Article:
Like most academics, I rely increasingly on online resources and there are now millions of pages of old journals, magazines, newspapers, etc. accessible online. In most cases, the files are stored in PDF (Adobe Acrobat) format, and optical character recognition (OCR) has been used to turn the scanned images into searchable text. Much time is saved, but a couple of problems plague me (and, I assume, many other users of these sites). Firstly, the OCR text is seldom proof-read and can be of very low quality (as a rule with OCR, the lower the quality of the original image, the lower the accuracy of the final text – and a lot of the resources I use have texts scanned from old printed materials or from microfilms of old printed materials). Secondly, in many cases when you download a PDF file to read or refer to later, the OCR text isn’t part of the file – all you get is the image.
I use Adobe Acrobat Pro to create, edit and read PDF files (I know it’s expensive, but the education pricing makes it affordable). It has its own inbuilt OCR capability, but it doesn’t seem very accurate and there’s no easy way to edit the images that comprise the PDF (for example, to improve their contrast and thus the accuracy of the scanning). So, recently I’ve gone back to a program that I’ve not used in years, ABBYY Finereader 12 (again, not cheap, but having bought it in the past, I was able to buy an upgrade at the educational price).
As with most decent software, there’s a free demo version so that you can test it (and it runs on Windows and Mac). After playing with it for a few days, I’ve found it’s extremely accurate, even with old, fuzzy texts, and it has a couple of nice features that Acrobat Pro lacks. Firstly, it has a built-in image editor, so if your scanned image has dark edges, or other marks that confuse the OCR, you can delete them before you start. You can also eliminate big white borders (a pain when you’re trying to view your PDF at “page width” and want the text nice and readable). Even more usefully, FineReader lets you adjust settings in great detail; you can, for example, boost the contrast in the image edit the levels (to eliminate a grey background), or deskew the image – and then choose whether to apply the edit to all pages, the current page, or a selection. And FineReader can also pre-process all or some of the images automatically and – unlike Acrobat Pro – you have quite a lot of control over what it does when pre-processing (you can select options such as “reduce noise” or “whiten background”, for example). The result, in my tests so far, is close to 100% accuracy for most of the PDFs I’ve converted (and of course you have the option to verify and correct the text before saving, if you want to). And it’s fast: on my PC, a 20 page PDF file is converted in under 10 seconds.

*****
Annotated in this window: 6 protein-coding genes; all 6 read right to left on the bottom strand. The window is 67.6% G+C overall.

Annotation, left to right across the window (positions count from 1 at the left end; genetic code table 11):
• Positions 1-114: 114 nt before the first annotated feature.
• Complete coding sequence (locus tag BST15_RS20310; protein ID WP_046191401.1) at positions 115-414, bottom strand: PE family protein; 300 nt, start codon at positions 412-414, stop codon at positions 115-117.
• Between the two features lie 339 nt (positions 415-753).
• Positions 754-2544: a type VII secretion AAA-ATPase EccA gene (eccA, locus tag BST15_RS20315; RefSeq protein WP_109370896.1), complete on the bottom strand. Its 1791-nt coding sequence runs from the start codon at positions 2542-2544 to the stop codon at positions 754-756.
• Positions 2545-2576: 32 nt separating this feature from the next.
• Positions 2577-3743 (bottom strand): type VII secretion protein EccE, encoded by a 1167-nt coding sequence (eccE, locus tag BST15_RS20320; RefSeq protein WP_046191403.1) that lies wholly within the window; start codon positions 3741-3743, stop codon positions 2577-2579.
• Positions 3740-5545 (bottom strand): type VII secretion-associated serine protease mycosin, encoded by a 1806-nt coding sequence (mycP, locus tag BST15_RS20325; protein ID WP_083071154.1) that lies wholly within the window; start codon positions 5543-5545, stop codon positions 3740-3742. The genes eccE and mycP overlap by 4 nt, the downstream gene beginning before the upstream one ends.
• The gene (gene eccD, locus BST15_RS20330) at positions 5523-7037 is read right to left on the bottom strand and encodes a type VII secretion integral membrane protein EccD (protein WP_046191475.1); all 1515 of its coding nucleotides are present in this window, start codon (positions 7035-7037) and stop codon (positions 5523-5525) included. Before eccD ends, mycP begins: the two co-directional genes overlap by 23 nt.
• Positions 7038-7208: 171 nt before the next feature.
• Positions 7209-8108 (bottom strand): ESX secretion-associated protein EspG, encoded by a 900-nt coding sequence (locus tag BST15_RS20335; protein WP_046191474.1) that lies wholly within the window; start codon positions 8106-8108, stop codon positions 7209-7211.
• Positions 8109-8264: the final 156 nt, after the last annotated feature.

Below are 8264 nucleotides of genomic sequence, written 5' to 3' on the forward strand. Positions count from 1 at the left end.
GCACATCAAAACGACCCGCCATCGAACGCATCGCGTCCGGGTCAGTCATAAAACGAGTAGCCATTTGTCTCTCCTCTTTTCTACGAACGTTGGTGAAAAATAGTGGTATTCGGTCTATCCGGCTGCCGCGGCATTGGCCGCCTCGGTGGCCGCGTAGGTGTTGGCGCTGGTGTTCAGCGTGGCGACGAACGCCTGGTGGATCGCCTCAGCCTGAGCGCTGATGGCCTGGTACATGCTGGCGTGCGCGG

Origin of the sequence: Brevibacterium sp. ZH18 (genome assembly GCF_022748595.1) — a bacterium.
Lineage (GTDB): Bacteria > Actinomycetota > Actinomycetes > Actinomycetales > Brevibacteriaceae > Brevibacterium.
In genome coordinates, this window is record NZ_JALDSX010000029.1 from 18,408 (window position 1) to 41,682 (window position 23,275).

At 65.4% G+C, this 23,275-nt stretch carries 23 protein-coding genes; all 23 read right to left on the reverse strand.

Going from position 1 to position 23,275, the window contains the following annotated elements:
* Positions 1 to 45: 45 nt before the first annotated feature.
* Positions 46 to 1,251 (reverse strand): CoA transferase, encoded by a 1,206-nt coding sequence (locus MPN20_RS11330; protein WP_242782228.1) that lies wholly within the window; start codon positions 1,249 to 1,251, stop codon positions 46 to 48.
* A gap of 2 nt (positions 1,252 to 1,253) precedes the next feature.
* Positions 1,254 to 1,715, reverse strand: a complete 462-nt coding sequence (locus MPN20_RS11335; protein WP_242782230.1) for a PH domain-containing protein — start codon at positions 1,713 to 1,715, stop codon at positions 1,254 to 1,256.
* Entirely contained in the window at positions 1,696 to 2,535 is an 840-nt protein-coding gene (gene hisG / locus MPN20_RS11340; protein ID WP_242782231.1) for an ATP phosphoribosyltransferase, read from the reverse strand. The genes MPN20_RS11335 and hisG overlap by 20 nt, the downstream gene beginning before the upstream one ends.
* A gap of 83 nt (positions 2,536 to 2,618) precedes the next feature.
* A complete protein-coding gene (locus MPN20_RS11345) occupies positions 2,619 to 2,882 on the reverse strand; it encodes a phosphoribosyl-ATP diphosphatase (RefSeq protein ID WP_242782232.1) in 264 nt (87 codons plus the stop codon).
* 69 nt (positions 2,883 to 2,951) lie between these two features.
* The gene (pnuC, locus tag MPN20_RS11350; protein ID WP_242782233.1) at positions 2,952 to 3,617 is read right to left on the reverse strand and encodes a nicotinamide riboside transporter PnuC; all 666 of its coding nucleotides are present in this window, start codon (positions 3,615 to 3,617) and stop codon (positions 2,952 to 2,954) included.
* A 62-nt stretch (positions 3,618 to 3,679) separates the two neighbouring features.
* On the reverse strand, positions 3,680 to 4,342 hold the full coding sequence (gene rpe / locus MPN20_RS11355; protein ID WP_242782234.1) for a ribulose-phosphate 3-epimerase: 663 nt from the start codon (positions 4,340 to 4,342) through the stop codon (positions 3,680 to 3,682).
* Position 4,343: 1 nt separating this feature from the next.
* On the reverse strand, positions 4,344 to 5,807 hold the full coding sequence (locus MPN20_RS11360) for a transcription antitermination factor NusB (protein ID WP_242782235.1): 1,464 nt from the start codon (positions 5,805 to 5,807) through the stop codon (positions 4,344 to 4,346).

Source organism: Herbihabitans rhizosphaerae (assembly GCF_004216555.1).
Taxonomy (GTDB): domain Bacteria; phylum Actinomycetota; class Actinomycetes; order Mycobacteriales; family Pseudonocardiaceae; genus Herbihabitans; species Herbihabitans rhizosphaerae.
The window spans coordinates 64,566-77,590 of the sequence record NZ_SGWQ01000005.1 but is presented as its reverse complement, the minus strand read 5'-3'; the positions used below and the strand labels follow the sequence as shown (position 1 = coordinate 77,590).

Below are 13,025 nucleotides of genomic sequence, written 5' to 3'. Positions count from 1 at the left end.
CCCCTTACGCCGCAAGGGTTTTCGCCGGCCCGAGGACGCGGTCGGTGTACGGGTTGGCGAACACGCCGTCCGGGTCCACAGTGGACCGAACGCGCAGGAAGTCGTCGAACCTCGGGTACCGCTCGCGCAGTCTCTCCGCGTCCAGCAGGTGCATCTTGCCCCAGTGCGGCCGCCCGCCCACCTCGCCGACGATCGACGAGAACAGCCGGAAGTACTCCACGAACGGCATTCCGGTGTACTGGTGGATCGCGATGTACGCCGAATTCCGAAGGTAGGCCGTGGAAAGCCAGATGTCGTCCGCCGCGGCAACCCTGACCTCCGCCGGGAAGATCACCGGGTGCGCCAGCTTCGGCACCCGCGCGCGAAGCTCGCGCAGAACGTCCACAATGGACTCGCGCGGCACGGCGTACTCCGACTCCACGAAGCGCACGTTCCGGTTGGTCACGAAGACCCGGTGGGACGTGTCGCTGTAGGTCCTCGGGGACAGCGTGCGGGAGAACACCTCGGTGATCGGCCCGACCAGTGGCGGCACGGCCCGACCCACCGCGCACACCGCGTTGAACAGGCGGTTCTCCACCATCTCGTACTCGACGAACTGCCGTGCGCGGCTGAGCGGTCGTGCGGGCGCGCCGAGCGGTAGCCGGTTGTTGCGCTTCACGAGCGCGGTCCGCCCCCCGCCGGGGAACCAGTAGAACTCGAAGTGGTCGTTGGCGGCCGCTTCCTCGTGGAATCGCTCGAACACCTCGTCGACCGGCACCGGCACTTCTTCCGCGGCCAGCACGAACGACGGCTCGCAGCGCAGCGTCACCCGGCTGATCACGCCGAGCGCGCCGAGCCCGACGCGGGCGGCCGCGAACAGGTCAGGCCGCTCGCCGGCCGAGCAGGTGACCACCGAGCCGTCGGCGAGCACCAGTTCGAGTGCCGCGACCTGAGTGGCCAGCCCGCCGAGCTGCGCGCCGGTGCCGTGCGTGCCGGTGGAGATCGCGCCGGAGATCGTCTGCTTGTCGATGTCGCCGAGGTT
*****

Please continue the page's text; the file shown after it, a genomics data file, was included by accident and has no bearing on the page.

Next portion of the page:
And, of course, FineReader can do all the normal stuff an OCR package does, like scan pages directly to the format of your choice (Word, Excel, PDF, etc.).
So, if you need to do this kind of thing with documents, I recommend this very highly; over the course of the book I’m currently researching, I expect it to save me hundreds of hours.
UPDATE [15 September 2016]
I recently hit a problem with Finereader; whenever I tried to start the program I got an error that said “ABBYY licensing service is unavailable. The RPC server is unavailable.” I contacted ABBYY’s online help and after a couple of very quick emails they were able to solve the problem (you open Windows Services, select Finereader, and change the startup type from “Automatic” to “Automatic (delayed start)”. I was very impressed with the speed and efficiency with which ABBYY’s technicians resolved the issue. If you’re facing the same problem, there is more information on their website.